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New standard for privacy control. (Was: Stripping code with Privoxy)
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- Subject: New standard for privacy control. (Was: Stripping code with Privoxy)
- From: "Michael_google gmail_Gersten" <keybounce@xxxxxxxxx>
- Date: Sat, 10 Mar 2007 09:35:19 -0800
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Here's a better idea.
Why do we make the assumption that a browser can trust everything it is given?
That's a serious question. Why do browsers not have an external
verification plug in?
Lets say we wanted to design such a browser extension. Lets be clear
here: This isn't an HTTP level change to the spec (transfer of html
docs), nor an HTML level change (description and layout). This is a UI
standard change. And as far as I know, there is no UI level standard
for HTML display agents. Nor, as far as I know, are there standards
for determining which of the documents referenced in an html file are
to be loaded, or not.
So lets say we wanted to design such a standard.
The first assumption: This verifier is a trusted extension. There may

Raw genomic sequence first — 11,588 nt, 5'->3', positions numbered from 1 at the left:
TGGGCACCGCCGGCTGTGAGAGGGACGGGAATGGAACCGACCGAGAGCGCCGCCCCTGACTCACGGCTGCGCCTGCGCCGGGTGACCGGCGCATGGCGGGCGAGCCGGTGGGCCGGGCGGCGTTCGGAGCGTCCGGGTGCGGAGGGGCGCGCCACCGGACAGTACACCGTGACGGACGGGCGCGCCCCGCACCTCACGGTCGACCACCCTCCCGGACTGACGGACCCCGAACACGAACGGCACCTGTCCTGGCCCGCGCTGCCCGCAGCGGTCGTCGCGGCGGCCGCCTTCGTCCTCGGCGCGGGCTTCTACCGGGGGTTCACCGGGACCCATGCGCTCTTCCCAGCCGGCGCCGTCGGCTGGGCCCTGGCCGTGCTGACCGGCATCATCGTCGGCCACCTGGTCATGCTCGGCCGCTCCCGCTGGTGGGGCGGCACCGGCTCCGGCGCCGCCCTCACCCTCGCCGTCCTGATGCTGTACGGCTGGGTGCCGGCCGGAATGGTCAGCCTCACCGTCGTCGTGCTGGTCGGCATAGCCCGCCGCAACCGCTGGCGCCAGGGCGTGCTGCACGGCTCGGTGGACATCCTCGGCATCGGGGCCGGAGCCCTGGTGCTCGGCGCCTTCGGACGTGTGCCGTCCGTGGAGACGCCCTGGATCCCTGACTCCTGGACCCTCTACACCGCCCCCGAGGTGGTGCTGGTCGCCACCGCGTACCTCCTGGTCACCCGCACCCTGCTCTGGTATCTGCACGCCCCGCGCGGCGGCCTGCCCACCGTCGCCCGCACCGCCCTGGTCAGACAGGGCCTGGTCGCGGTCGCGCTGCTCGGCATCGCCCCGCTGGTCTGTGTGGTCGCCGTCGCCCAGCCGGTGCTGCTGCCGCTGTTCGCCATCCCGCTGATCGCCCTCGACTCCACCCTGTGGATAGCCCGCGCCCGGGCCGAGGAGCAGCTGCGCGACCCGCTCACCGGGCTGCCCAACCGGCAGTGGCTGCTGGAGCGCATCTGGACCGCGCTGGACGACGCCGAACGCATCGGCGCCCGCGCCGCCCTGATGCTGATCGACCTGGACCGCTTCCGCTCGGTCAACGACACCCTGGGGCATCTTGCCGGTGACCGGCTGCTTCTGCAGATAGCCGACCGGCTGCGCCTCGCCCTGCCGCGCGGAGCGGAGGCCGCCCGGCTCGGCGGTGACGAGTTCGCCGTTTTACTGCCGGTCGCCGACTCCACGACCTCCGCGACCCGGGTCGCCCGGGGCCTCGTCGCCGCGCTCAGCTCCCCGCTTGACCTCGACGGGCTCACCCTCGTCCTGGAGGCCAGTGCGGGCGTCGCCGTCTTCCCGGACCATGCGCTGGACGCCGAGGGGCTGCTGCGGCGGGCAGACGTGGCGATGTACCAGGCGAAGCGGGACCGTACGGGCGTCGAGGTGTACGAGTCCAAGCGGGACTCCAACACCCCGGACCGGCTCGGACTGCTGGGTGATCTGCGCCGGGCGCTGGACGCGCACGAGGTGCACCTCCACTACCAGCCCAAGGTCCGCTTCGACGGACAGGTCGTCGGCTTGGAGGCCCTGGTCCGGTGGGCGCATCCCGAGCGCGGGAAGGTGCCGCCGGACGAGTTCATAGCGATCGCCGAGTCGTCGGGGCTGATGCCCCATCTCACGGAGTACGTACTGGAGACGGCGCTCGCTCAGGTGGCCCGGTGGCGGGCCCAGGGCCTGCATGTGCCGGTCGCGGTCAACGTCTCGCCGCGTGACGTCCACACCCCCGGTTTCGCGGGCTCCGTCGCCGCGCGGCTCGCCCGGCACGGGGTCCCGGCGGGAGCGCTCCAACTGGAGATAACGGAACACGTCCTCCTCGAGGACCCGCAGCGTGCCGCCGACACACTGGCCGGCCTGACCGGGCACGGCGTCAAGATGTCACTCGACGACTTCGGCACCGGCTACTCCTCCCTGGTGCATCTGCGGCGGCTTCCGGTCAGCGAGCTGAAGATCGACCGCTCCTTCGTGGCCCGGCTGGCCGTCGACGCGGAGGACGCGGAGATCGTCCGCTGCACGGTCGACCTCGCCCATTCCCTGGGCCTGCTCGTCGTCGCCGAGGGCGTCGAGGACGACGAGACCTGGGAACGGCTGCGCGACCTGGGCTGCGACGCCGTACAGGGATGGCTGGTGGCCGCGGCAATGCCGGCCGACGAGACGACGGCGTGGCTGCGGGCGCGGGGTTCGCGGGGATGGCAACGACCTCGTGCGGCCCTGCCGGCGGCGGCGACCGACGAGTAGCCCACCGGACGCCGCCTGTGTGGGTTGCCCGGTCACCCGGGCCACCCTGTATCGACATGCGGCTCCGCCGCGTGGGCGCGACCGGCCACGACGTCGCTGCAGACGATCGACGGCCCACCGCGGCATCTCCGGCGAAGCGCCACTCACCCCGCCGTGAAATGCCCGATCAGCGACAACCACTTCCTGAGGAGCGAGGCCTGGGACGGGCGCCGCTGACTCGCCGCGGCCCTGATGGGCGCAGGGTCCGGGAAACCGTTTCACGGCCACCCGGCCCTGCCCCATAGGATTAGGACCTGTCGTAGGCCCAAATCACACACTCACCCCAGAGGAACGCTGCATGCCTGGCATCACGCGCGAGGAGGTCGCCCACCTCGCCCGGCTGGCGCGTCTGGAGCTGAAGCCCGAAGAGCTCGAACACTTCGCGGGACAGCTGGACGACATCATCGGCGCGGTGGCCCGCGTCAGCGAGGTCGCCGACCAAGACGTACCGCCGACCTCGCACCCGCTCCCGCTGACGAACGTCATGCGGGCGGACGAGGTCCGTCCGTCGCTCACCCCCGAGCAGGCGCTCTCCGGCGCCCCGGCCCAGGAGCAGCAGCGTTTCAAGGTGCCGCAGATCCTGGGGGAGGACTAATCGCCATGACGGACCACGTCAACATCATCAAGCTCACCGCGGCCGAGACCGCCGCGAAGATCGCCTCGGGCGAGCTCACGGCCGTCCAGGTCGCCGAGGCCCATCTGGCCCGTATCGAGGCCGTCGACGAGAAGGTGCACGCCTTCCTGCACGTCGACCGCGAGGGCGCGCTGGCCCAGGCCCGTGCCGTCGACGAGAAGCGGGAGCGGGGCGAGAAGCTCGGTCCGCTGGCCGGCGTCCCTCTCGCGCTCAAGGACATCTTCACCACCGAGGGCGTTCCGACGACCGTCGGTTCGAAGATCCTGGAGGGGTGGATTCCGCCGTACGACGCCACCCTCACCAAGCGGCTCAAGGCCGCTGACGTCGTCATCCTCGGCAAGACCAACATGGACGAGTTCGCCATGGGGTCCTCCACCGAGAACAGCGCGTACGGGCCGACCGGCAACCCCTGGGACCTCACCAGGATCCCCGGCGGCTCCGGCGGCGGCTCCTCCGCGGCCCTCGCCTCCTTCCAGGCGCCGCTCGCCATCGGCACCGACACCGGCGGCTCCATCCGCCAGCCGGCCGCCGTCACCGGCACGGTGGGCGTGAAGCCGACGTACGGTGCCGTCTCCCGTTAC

be more than one of them -- there may be an organizational level
domain verifier, a machine specific administrative verifier, and a
user specific peronal change verifier.
These verifiers are given at least all of the following:
1. Each file downloaded as part of the page fetch/display system
2. Which page is requesting the usage/reference of this
And is expected to return the approved version of the file, which may be empty.
3. The final, complete document before any scripts are executed.
4. Each script that is going to be executed, before it is executed.
5. At each point where scripts generate new code to execute, after the
code is generated and before it is run, the new result is supplied. No
more document.write() generation of code on-the-fly.
6. Each attempt to read or modify a cookie.
7. Each attempt to access an external file or application.
*** This is serious ***.
We define such a standard. We submit it to the regular RFC process,
just like HTML/HTTP. And we modify Firefox to support it. We can count
on Opera to support this.
Just imagine being able to say "Supports the web privacy and security
standard", when internet explorer doesn't.
The scope / target of this standard is not HTML fetchers, programs
that, given a URL, retrieve that URL, and only that URL. The scope /
target is the next level up -- programs that fetch a full document,
including any referenced style pages, iframes, etc.
That means all user agents, "save link as" programs, etc.